Is college right for me

John Ashley attended Sonoma State University majoring in Communications. During his time there he worked at the on-campus TV station, SSU-TV, as a producer, editor and equipment manager for the station. He also participated in local film festivals where most notably he won Best Picture for Campus MovieFest at Sonoma State University. Currently he works at the production company, Pixel Corps, on live-events, in-house edits and studio shoots. You can follow him on Twitter at @JohnAshley.

With most people looking to attend a college of their choice, they have a lot of questions to ask themselves. Whether if that college’s life style is for them, are there enough activities for them to participate in outside of classes, or will the dorms would be good for them? There’s all these concerns that passes through their heads.

But the one thing that most people seem to overlook completely is one simple question: is college right for me?

A lot of people applies for colleges thinking that it’s the thing to do, or because their family puts the pressure on them to attend college. They don’t think half the time about the benefits they really can get from going to college. Sure they enter college undeclared and within a quarter or a semester, they’ll have an idea of what they want to truly study at college. But going in without a clear goal may hurt you, especially after a year or two you realize you may not need a college degree at all.

We live in a world where there is a ton of accessibility and resources through the web that we have access to for free. You can easily teach yourself how to build a website, learn various programs or even make your own content and promote it through social media. Although not all career choices benefit with the accessibility of these resources through the web.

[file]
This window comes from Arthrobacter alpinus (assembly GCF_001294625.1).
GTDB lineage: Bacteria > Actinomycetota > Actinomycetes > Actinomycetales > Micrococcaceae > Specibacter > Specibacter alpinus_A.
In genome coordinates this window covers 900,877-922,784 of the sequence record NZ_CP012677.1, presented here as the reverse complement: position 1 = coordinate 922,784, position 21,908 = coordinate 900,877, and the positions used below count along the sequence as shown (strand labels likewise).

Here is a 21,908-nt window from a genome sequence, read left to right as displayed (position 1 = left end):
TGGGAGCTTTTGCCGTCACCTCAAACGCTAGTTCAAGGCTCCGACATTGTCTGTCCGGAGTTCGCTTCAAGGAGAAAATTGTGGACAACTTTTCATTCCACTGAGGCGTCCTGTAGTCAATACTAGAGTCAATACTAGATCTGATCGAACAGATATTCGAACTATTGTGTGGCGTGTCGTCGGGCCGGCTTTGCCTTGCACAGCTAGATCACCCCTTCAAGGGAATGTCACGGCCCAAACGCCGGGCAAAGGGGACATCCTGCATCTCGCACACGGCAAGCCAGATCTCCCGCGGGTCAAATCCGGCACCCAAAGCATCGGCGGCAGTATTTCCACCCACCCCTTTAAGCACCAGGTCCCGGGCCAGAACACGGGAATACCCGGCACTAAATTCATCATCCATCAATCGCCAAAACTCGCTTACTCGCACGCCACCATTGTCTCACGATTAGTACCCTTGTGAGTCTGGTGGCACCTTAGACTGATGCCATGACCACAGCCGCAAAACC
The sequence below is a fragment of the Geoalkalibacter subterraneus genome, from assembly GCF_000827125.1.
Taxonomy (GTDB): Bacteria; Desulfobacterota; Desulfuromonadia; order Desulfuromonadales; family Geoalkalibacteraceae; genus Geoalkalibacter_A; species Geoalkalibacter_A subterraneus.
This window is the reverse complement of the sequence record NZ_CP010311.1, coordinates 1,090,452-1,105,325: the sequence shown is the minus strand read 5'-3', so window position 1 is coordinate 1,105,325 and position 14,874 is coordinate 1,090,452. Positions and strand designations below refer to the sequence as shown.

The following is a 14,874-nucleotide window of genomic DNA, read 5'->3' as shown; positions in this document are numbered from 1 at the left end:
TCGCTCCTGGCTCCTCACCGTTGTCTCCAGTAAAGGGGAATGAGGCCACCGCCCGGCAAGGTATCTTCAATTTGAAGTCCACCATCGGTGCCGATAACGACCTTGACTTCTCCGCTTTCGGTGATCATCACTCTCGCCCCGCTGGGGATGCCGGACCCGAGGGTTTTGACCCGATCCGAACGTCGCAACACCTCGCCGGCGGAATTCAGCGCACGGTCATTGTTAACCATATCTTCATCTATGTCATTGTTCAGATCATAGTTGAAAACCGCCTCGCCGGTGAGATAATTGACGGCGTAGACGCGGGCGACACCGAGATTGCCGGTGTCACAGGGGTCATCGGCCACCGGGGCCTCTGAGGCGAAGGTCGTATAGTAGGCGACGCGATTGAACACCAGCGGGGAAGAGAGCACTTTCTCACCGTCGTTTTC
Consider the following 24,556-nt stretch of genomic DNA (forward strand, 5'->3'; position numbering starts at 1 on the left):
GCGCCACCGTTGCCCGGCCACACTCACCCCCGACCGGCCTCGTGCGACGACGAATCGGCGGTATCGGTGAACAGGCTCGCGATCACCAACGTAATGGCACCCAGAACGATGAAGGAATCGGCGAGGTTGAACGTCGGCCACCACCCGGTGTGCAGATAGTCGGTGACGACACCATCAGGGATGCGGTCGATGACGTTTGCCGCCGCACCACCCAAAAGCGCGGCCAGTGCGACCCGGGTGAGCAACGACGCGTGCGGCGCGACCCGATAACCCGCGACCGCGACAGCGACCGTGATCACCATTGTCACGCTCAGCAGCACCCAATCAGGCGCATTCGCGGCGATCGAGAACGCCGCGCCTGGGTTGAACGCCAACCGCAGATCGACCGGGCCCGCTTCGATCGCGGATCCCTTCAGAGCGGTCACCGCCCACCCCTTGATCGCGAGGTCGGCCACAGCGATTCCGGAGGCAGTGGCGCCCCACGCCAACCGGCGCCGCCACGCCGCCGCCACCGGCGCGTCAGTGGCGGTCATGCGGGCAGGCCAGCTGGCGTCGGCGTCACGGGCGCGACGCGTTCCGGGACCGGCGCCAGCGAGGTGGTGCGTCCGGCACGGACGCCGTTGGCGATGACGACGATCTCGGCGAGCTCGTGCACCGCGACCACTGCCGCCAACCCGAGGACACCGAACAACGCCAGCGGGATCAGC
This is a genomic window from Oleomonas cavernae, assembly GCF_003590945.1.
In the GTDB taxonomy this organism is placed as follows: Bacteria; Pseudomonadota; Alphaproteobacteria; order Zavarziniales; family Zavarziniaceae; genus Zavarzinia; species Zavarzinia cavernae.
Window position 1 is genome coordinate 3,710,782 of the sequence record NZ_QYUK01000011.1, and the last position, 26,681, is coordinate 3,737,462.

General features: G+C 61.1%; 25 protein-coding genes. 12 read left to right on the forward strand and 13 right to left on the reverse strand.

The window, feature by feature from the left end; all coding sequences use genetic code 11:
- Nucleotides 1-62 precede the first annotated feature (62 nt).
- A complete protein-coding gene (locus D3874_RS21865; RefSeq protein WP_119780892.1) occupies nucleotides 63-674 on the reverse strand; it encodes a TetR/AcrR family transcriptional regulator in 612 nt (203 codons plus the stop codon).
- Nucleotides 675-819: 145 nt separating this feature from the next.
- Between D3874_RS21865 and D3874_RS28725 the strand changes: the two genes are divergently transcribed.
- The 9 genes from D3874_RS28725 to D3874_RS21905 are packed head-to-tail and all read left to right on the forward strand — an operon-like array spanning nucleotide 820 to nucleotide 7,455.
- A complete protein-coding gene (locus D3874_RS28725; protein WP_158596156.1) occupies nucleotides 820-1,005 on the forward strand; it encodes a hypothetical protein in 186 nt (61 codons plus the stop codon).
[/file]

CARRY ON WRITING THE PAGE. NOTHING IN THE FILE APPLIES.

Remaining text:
With these resources at hand, you could get a plethora of experience without having to spend a dime for the experience you need. Just remember though that it does vary for everyone. Let’s take myself and my field of work, video production, for example.

Within my field, a lot of production jobs doesn’t fully benefit from having a degree. Employers may look towards a skill set or the amount of years working within the field. You might see a position where they look for a degree within the field of communications, but communications is such a wide range that it becomes less of an importance compared to your skill set and years of experience.

Of course there are plenty of benefits to attending college within the field of media. Easily the biggest benefit to attending college is that you can easily get the work experience with a video production company by interning for the company while taking a course for your major, while people may struggle trying to get a company to hire them with only experience and no college degree.

There have been moments where I’ve doubted myself attending college, even having an idea of what I want to do with myself. Back then, I entered college because I felt it was the thing to do. I didn’t have a need to travel and see the world then; I was the one that just entered college and hoped to figure out the rest then.

Looking back, I wish I thought about it more and really plot it out more for myself. Right now, I’m glad I attended college because it made me a better person, I made a lot of connections, and I developed my skill sets and had accessibility to equipment and software that would be much harder to use without those resources.

I’m not trying to deter you from going to college. Rather, I’m trying to empower the process of thinking more about college than diving in blind and hoping to figure out the rest from there. If you’re in your first semester of college right now, definitely take the time to look more ahead and see if attending college is right for you. You may save yourself some headaches down the road, and a bit of money in the process.

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